Are you a Cultural Marxist? Are they? How would you know?
The first column in this series defined postmodernity, a form of society in which, I suggested, we all now currently reside.
I am not claiming that all of us all the time think as postmodernists. Engineers and physicians, at least on the job, think as heirs of the (modern) Enlightenment, while historians and social scientists think in terms of (modern) historical consciousness. Instead, I have argued that postmodernity is now common, even typical, in our society.
In the current controversies over “cancel culture,” “BLM,” “critical race theory,” and the like, the philosophical school known as “Critical Theory” bobs up frequently. Critical Theory is sometimes depicted as an early form of postmodernism that gives rise to these other cultural developments.
But it mostly isn’t.
Critical Theory refers to a group of twentieth-century German philosophers known as the Frankfurt School. The most famous among them are Max Horkheimer, Theodor Adorno, Herbert Marcuse, and Jürgen Habermas—the last of whom is still productive in his 90s.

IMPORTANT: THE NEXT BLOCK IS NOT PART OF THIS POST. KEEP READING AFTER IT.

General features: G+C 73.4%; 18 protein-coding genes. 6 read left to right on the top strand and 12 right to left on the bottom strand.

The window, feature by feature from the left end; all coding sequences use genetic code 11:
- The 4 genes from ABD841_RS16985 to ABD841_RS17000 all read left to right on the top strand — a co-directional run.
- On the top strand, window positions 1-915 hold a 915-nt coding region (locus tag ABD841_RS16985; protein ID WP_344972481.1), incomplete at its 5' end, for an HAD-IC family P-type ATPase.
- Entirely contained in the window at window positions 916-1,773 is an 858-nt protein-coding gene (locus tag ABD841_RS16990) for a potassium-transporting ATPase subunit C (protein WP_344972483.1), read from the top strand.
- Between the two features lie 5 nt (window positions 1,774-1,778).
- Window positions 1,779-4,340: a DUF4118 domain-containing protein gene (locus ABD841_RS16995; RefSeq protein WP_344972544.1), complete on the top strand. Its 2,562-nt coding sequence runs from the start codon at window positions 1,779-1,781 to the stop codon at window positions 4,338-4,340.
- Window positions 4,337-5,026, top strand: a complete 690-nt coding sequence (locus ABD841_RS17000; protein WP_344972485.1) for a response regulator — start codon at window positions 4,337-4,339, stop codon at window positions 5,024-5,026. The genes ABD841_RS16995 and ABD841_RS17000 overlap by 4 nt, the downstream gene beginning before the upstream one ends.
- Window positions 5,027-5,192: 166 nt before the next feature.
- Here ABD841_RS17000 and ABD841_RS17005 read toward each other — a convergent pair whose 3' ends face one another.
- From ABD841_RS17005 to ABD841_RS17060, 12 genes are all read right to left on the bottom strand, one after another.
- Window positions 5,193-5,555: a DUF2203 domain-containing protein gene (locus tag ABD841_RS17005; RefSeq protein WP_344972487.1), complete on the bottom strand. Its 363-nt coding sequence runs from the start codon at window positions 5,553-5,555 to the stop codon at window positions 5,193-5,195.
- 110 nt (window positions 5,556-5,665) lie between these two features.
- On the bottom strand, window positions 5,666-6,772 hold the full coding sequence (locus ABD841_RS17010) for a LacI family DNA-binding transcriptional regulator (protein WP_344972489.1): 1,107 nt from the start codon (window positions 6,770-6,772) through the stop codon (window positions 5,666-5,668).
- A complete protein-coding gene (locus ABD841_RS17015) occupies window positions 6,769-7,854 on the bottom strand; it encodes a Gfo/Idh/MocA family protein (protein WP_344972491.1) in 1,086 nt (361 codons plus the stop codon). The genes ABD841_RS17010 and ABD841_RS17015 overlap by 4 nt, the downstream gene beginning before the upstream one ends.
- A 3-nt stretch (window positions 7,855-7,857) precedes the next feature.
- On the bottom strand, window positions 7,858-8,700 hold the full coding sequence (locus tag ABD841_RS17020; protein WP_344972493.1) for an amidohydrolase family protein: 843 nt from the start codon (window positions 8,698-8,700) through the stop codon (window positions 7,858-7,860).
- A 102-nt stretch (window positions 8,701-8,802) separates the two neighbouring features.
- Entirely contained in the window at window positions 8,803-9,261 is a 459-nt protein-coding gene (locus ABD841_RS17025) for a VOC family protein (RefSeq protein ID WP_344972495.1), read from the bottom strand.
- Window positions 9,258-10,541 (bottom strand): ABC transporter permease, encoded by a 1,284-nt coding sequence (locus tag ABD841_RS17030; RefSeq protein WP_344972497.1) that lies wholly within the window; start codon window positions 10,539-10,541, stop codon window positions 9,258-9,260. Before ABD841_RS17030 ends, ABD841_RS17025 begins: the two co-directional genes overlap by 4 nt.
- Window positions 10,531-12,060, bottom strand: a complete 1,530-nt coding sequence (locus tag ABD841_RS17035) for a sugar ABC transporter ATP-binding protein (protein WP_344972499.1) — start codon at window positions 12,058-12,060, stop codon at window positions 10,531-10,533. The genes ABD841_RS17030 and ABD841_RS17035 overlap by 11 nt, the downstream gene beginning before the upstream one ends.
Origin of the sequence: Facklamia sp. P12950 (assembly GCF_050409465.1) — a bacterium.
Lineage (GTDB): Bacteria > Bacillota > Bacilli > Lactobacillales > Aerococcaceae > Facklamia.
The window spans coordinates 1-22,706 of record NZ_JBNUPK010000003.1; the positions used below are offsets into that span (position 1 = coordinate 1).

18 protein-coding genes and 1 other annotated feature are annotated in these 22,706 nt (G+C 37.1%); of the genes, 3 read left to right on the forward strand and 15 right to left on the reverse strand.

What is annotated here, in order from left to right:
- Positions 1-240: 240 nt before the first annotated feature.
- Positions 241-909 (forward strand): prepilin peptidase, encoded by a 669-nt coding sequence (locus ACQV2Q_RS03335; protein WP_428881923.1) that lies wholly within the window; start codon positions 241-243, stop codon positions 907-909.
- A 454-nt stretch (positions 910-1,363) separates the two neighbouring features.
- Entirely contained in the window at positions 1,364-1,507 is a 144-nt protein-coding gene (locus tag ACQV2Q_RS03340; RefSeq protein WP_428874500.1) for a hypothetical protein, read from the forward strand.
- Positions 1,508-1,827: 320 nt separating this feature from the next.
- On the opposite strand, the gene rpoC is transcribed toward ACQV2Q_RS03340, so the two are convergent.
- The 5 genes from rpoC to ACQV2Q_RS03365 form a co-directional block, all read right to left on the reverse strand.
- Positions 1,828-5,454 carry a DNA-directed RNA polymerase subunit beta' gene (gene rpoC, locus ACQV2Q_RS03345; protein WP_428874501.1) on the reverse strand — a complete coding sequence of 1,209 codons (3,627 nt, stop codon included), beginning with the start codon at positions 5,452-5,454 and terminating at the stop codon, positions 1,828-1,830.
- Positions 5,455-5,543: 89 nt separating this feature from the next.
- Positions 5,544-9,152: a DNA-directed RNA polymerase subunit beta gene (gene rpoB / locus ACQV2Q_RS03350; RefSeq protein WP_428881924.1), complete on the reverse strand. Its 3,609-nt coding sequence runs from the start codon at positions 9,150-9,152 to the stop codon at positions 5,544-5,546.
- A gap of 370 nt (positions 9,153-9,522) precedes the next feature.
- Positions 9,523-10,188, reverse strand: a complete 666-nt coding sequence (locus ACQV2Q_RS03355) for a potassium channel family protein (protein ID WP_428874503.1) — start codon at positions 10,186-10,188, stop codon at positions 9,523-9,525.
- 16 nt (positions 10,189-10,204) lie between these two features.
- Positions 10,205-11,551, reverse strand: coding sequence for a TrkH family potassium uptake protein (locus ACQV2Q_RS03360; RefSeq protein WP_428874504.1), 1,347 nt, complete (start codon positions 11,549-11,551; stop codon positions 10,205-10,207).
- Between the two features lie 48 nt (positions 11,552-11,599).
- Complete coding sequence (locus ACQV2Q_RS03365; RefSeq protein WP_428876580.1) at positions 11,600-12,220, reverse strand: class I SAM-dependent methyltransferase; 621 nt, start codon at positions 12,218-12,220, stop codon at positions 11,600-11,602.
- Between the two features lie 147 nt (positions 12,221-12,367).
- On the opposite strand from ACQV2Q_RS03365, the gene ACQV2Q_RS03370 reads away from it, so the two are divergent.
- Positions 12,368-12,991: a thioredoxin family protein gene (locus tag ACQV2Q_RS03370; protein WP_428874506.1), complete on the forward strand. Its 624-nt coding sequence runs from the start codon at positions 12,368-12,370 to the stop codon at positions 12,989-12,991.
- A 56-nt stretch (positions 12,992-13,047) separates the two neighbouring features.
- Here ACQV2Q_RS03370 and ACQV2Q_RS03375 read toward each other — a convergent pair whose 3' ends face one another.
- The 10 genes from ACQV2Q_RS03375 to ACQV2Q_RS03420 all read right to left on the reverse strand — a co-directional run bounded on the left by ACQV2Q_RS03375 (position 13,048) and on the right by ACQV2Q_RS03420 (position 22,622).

The “critical” in Critical Theory echoes Karl Marx’s famous dictum: “”Philosophers have hitherto only interpreted the world in various ways; the point is to change it” (Theses on Feuerbach, 1845). Critical Theory has combined philosophy and the social sciences so as to expose the true workings of modern life and to formulate a way toward a better future than the paths offered by communism, fascism, or democracy wedded to runaway capitalism.Read the rest of this entry »